Opioid prescription rates have more than tripled in the last two decades contributing to the nation’s current opioid addiction crisis, according to CVS. Now, the country’s largest pharmacy chain plans to do something about it by limiting opioid prescriptions.
CVS announced today a slew of initiatives intended to curb opioid abuse, including limiting the supply of opioids dispensed in each prescription, expanding drug disposal collection programs, and investing in education and treatment programs.
The measures are CVS’ way of making an impact amid the ongoing opioid epidemic, an issue the company says it sees firsthand.
“Today we are announcing an expansion of our enterprise initiatives to fight the opioid abuse epidemic that leverages CVS Pharmacy’s national presence with the capabilities of CVS Caremark,” Larry Merlo, president and CEO of CVS Health said.
Starting Feb. 1, CVS — which is a pharmacy benefit manager administering prescription drug programs — says it will roll out an enhanced opioid utilization management approach for all commercial, health plan, employer, and Medicaid clients, unless they opt out.
Under this program, CVS will limit the supply of opioids dispensed to new patients for certain prescriptions to just seven days worth of medication.
Pharmacists will also be directed to consult physicians when a prescription appears to contain more medication than necessary for a patient’s needs.
Additionally, the company will limit the daily dosage of opioids dispensed based on the strength of the medication, and require patients use versions of medication that provide pain relief for a shorter time before providing medication that releases pain relief for extended amount of time.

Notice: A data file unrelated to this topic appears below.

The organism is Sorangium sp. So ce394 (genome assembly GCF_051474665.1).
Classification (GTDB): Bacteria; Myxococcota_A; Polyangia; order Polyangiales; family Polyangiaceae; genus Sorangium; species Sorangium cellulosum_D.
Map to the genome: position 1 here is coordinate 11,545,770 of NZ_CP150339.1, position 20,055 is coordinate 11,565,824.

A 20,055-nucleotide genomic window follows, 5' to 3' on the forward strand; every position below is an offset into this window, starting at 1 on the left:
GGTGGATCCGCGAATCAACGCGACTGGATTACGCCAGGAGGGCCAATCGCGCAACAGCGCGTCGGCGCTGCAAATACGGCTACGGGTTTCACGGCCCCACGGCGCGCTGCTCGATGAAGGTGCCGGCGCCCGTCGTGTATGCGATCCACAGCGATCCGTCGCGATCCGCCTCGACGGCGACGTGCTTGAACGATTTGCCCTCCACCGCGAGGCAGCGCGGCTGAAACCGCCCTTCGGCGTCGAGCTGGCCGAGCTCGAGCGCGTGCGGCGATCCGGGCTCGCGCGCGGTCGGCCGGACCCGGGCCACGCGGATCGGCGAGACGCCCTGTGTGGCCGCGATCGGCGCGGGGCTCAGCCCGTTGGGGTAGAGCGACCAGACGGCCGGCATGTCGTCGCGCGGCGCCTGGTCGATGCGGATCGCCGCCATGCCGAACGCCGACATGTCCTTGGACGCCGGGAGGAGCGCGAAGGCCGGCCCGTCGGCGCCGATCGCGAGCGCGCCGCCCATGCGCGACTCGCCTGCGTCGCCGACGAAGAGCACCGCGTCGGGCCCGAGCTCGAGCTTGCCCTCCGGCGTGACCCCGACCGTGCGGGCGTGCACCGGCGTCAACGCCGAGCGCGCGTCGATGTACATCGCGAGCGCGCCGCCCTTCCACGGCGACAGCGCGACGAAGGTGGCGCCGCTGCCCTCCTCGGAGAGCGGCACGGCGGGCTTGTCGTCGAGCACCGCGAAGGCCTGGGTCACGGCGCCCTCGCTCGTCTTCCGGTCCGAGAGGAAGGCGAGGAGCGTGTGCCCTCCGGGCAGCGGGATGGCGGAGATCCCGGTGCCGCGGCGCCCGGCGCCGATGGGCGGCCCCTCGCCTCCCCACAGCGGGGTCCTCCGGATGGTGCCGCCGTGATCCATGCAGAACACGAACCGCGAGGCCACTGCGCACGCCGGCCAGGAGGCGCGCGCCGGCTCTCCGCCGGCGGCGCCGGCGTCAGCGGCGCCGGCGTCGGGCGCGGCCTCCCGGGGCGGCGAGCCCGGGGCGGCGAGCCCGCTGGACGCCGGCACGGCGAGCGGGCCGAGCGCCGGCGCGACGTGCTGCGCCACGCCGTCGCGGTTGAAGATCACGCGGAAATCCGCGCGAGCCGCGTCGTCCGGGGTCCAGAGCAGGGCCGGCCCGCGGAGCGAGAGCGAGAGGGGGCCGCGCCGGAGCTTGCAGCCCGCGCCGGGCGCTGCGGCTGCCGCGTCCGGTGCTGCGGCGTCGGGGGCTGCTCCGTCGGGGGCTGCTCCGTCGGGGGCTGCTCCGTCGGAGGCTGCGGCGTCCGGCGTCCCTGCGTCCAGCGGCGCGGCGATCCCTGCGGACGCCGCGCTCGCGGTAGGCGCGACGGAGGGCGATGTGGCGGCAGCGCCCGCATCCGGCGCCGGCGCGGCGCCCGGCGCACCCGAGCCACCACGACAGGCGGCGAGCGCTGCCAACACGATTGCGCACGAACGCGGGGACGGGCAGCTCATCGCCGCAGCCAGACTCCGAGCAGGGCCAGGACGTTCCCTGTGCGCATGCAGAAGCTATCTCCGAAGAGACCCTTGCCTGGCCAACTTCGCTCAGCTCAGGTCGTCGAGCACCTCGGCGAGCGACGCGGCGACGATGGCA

More Education & Disposal
As part of the initiatives, CVS says it will strengthen its counseling for patients filling an opioid prescription, providing them with a “robust” education program.
Pharmacists will counsel patients about the risk of dependence and addiction tied to duration of opioid use, the importance of keeping medications secure in the home, and methods of proper disposal of unused medication.
Speaking of proper disposal, CVS says it will increase disposal options for customers, adding 750 in-store disposal units to the company’s 805 units already at pharmacies across the country.
Treatment & Recovery
Finally, CVS announced today that it put $2 million toward federally qualified community health centers that deliver medication-assisted treatment and other addiction recovery and prevention services.
The company says it will also expand its commitment to opioid abuse prevention education.
Through the Pharmacists Teach program, CVS will connect pharmacists with schools in order to provide students with information about the dangers of prescription drug abuse.
What Are Others Doing?
CVS’ largest rival, Walgreens, is also taking steps to mitigate the ongoing opioid epidemic. USA Today reports that Walgreens plans to launch a marketing campaign to educate teens on the dangers of opioids.
The chain has also already issued more than 600 disposal kiosks at stores around the county.
However, USA Today points out that because Walgreens doesn’t have a pharmacy benefits manager like CVS, it can’t limit dosages of opioid prescriptions.